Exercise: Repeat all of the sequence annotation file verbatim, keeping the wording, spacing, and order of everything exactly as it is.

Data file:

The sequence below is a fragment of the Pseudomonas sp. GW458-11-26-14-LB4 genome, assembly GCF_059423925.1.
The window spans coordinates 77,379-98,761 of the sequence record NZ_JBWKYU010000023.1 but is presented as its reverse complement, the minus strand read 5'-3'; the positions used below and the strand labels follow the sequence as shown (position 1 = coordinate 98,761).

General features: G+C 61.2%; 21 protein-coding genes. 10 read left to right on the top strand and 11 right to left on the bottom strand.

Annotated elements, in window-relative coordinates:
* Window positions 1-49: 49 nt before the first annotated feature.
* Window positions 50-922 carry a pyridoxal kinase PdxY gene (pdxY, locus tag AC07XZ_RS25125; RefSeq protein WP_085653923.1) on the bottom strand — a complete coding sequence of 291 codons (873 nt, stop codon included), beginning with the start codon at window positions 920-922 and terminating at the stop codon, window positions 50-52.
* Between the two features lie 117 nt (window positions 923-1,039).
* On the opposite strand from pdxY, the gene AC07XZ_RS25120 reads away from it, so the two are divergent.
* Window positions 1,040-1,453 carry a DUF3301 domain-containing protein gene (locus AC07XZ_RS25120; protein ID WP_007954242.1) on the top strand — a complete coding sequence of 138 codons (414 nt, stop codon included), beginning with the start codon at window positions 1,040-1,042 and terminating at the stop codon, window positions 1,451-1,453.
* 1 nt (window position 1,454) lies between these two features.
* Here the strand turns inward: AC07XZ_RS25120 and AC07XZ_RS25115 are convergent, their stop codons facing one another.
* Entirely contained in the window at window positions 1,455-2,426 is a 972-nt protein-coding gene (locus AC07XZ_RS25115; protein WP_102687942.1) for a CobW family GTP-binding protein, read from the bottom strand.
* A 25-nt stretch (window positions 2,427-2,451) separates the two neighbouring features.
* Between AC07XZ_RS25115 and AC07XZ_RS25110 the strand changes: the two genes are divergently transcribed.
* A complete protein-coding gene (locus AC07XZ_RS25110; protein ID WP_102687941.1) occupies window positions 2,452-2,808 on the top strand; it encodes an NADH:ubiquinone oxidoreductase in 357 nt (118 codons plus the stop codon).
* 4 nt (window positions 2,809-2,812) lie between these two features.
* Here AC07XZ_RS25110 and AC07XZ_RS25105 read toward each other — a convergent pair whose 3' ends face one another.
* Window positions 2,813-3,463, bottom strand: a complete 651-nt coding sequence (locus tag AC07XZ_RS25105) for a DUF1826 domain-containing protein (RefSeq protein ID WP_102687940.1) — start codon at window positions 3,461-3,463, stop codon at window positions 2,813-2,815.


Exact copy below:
The sequence below is a fragment of the Pseudomonas sp. GW458-11-26-14-LB4 genome, assembly GCF_059423925.1.
The window spans coordinates 77,379-98,761 of the sequence record NZ_JBWKYU010000023.1 but is presented as its reverse complement, the minus strand read 5'-3'; the positions used below and the strand labels follow the sequence as shown (position 1 = coordinate 98,761).

General features: G+C 61.2%; 21 protein-coding genes. 10 read left to right on the top strand and 11 right to left on the bottom strand.

Annotated elements, in window-relative coordinates:
* Window positions 1-49: 49 nt before the first annotated feature.
* Window positions 50-922 carry a pyridoxal kinase PdxY gene (pdxY, locus tag AC07XZ_RS25125; RefSeq protein WP_085653923.1) on the bottom strand — a complete coding sequence of 291 codons (873 nt, stop codon included), beginning with the start codon at window positions 920-922 and terminating at the stop codon, window positions 50-52.
* Between the two features lie 117 nt (window positions 923-1,039).
* On the opposite strand from pdxY, the gene AC07XZ_RS25120 reads away from it, so the two are divergent.
* Window positions 1,040-1,453 carry a DUF3301 domain-containing protein gene (locus AC07XZ_RS25120; protein ID WP_007954242.1) on the top strand — a complete coding sequence of 138 codons (414 nt, stop codon included), beginning with the start codon at window positions 1,040-1,042 and terminating at the stop codon, window positions 1,451-1,453.
* 1 nt (window position 1,454) lies between these two features.
* Here the strand turns inward: AC07XZ_RS25120 and AC07XZ_RS25115 are convergent, their stop codons facing one another.
* Entirely contained in the window at window positions 1,455-2,426 is a 972-nt protein-coding gene (locus AC07XZ_RS25115; protein WP_102687942.1) for a CobW family GTP-binding protein, read from the bottom strand.
* A 25-nt stretch (window positions 2,427-2,451) separates the two neighbouring features.
* Between AC07XZ_RS25115 and AC07XZ_RS25110 the strand changes: the two genes are divergently transcribed.
* A complete protein-coding gene (locus AC07XZ_RS25110; protein ID WP_102687941.1) occupies window positions 2,452-2,808 on the top strand; it encodes an NADH:ubiquinone oxidoreductase in 357 nt (118 codons plus the stop codon).
* 4 nt (window positions 2,809-2,812) lie between these two features.
* Here AC07XZ_RS25110 and AC07XZ_RS25105 read toward each other — a convergent pair whose 3' ends face one another.
* Window positions 2,813-3,463, bottom strand: a complete 651-nt coding sequence (locus tag AC07XZ_RS25105) for a DUF1826 domain-containing protein (RefSeq protein ID WP_102687940.1) — start codon at window positions 3,461-3,463, stop codon at window positions 2,813-2,815.